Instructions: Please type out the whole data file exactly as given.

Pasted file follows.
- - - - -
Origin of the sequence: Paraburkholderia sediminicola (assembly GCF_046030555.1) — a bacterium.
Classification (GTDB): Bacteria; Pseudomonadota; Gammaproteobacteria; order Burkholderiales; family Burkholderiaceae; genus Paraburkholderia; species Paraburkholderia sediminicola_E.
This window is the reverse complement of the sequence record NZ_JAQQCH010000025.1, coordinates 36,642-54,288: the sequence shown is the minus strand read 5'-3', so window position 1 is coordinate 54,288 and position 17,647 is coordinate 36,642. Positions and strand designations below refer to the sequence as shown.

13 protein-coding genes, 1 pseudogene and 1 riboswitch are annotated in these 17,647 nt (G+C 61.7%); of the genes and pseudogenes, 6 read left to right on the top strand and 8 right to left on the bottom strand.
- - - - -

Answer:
Origin of the sequence: Paraburkholderia sediminicola (assembly GCF_046030555.1) — a bacterium.
Classification (GTDB): Bacteria; Pseudomonadota; Gammaproteobacteria; order Burkholderiales; family Burkholderiaceae; genus Paraburkholderia; species Paraburkholderia sediminicola_E.
This window is the reverse complement of the sequence record NZ_JAQQCH010000025.1, coordinates 36,642-54,288: the sequence shown is the minus strand read 5'-3', so window position 1 is coordinate 54,288 and position 17,647 is coordinate 36,642. Positions and strand designations below refer to the sequence as shown.

13 protein-coding genes, 1 pseudogene and 1 riboswitch are annotated in these 17,647 nt (G+C 61.7%); of the genes and pseudogenes, 6 read left to right on the top strand and 8 right to left on the bottom strand.